In his speech to the United Nations last Friday, Jeremy Corbyn gave a timely boost to the long-standing global campaign to tackle corporate power. He pledged that the next Labour government in Britain will actively support the efforts of the UN Human Rights Council to create a legally binding treaty to regulate transnational corporations.
The campaign for this treaty is part of a long struggle to tackle the anti-democratic power of corporations, which has been going on for many decades. This latest phase started in 2013 when the government of Ecuador called at the UN, on behalf of 85 countries, for international laws to regulate transnational companies (TNCs). The following year the UN Human Rights Council set up a working group to explore what such a law or treaty would look like, and it has been meeting ever since.
The treaty moved a step closer to becoming a reality in October after the latest tense week-long meeting in Geneva. More than 200 representatives from social movements, trade unions, and global campaign groups, from over 80 countries, including victims of human rights abuses by corporations, mobilised for the meeting (technically known as the ‘open-ended intergovernmental working group on transnational corporations and other business enterprises with respect to human rights’). By the end of the week, attempts by rich countries to scupper the process had failed, meaning it can move on to discussions over the actual text of a treaty next year.
The UK’s role
Corbyn’s support is a positive development for several reasons, which are interconnected with each other. First, the UK will play a powerful role in the next stage of the process. It is now one of the seven regional members of the UN Human Rights Council from western Europe, part of the 47-member Council elected by the UN General Assembly. The UK took on this responsibility this year with a mandate until 2019. Together with the US, the UK will hold this position for the next three years, which are the most crucial years in the process of the development of the treaty.
Second, the role of the UK, as a part of and independently from the European Union, in the elaboration of a draft treaty in advance of the next session of the intergovernmental working group could offer positive consultative relations with UK campaign groups and human rights defenders. Plus, strong Labour Party interest in the process could pressure the current UK government to be less obstructive in the process than it has been so far.
Third and most important, the UK’s membership of the UN Human Rights Council is coinciding with the process of Britain’s departure from the European Union. The crucial decision in last year’s referendum by the British people to leave the European Union means that the country is now facing big challenges and a unique opportunity to rethink Britain’s role in the world. In developing that new role, what the UK does in the United Nations systems will be a good indicator of where the country is going and in turn what kind of world it wants to help shape.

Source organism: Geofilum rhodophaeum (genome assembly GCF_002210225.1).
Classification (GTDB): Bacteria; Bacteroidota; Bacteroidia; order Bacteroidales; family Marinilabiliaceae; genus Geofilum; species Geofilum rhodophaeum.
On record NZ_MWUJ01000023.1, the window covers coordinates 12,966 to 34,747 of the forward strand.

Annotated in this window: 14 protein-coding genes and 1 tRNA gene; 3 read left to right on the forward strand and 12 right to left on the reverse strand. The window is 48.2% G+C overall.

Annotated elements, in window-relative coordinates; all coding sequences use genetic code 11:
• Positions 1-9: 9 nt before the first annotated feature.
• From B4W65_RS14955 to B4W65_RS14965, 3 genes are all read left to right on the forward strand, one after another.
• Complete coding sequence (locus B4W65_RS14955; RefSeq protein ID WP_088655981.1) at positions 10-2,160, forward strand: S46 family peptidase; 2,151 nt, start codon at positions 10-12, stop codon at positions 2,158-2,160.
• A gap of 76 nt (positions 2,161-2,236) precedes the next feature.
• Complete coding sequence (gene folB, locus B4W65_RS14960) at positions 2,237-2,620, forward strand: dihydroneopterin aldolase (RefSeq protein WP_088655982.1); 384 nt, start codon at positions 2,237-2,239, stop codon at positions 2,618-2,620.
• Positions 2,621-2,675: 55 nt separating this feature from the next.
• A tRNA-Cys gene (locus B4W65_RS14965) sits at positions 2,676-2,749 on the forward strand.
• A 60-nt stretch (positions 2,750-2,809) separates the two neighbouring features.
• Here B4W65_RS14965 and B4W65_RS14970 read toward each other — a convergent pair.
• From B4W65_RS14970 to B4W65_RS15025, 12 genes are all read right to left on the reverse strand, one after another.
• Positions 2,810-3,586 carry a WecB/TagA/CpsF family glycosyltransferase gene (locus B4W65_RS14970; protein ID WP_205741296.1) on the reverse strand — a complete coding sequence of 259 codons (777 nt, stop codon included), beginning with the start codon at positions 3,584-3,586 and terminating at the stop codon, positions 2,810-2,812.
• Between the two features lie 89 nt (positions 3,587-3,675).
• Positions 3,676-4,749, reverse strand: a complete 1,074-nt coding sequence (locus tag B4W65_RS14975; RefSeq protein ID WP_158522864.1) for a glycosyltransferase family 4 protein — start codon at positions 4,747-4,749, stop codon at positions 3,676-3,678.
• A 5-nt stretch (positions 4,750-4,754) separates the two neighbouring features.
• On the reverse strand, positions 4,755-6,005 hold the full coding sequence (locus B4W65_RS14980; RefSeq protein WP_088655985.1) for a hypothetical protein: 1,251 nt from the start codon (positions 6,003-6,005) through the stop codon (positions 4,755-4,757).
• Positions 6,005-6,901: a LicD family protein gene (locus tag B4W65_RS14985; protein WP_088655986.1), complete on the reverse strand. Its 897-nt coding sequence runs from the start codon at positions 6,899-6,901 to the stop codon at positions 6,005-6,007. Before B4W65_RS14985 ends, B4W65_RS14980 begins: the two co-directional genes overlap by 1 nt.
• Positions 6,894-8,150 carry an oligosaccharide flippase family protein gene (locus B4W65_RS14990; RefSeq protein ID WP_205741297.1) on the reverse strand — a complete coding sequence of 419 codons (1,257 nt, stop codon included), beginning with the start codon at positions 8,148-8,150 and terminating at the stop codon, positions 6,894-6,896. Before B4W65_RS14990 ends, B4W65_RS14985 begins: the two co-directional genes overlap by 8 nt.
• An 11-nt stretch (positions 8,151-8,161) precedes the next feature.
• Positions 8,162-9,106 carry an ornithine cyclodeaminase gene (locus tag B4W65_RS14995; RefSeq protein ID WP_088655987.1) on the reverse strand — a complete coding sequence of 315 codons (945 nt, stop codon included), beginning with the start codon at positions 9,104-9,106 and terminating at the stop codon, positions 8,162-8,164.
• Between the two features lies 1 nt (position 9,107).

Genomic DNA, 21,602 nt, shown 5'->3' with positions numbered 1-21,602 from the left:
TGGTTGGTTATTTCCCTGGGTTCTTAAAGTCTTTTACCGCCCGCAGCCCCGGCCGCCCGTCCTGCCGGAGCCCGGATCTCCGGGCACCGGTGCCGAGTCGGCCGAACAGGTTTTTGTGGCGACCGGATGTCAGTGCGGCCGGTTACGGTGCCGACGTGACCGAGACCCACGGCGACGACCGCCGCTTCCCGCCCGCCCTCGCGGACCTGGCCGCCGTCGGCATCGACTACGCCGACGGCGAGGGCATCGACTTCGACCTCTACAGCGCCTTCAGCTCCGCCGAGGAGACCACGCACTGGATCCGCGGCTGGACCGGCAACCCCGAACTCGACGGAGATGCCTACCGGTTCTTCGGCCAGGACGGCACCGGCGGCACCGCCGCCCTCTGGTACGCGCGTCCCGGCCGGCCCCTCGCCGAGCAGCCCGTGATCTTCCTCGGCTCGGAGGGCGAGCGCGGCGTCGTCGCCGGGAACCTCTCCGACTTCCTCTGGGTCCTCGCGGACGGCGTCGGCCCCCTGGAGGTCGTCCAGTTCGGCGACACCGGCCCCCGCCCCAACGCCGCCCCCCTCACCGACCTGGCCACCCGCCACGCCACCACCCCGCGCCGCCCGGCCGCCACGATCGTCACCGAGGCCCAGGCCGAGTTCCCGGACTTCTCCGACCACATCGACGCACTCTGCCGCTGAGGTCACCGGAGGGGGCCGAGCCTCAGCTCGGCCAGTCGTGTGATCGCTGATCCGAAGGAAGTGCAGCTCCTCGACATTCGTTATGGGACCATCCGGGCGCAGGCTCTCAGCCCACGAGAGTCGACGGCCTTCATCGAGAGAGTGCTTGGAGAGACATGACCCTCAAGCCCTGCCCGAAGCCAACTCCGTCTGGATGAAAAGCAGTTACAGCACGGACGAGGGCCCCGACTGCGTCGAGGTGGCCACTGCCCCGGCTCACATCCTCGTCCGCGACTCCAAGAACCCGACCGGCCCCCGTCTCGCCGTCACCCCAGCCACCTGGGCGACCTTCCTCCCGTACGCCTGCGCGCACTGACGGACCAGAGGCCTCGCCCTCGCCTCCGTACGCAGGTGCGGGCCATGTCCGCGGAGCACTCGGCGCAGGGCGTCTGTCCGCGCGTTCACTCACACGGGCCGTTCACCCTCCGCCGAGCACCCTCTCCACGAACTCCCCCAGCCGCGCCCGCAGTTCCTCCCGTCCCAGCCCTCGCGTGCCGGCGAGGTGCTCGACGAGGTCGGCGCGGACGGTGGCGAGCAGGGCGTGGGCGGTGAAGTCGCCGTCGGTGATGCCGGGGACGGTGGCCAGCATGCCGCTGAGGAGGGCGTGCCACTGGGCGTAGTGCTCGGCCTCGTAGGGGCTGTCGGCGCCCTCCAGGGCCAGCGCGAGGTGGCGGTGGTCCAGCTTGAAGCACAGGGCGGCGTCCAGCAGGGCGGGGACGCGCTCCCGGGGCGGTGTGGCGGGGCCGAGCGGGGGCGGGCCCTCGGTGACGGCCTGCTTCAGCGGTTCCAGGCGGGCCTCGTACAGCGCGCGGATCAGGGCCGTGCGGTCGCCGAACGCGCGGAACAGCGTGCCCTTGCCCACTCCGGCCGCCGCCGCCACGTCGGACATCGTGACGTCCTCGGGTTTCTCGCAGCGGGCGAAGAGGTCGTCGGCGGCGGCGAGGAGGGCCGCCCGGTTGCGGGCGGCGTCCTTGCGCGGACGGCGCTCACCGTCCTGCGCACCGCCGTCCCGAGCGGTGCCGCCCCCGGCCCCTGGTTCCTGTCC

A boost to the campaign
Corbyn’s support for the process of the binding treaty is a great boost to the campaign and an assurance of the UK Labour Party’s commitment to “ensure that the powerful uphold and respect international rules and international law.” In his acknowledgement of “the growing concentration of unaccountable wealth and power in the hands of a tiny corporate elite, a system many call neoliberalism, which has sharply increased inequality, marginalisation, insecurity and anger across the world”, he also emphasised that his party “must act against the global scandal of tax dodging and trade mis-invoicing that robs developing countries and is draining resources from our own public services.”
All these commitments echo Global Justice Now’s position to make TNCs responsible for their violations against the communities and poor sectors in the global South, workers everywhere, as well as the eco-systems that support life on this planet. Apart from their human rights and environmental violations, TNCs are also abusing their role in the current trade and financial regimes that are taking away people’s dignity and reducing the majority into mere consumers of services.
As we outline in our Controlling Corporations briefing on the treaty, it is absolutely vital to challenge and reduce the current power of TNCs. The binding treaty on TNCs offers more protection to people and the environment compared to current voluntary mechanisms and processes that are very limited and full of loopholes. The elements of the future treaty are also broader than what is covered by the existing UN Guiding Principles on Business and Human Rights, wherein TNCs are in charge of monitoring their own responsibilities.
The UK’s expressed position during the plenary discussion on the elements of the UN Treaty in last October’s meeting in Geneva emphasised UK contributions and engagement in the Business and Human Rights process, the commitment to extend help to human rights defenders and help countries where there are limits to efforts that can be done to promote and defend the interests of human rights victims and defenders. With the UK’s increased role in the process (as a member of the UN Human Rights Council), we expect stronger commitments to ensure that the UK will not undermine the vital process to develop the treaty.
Global Justice Now is ready and will look forward to invest time and expertise in consultation with all political parties to gather support for this process and push for the UK government to support the UN Treaty process. We need and want a UK that is a future champion on multilateralism and promotion of human rights.
Photo: Hamish Gill/Flickr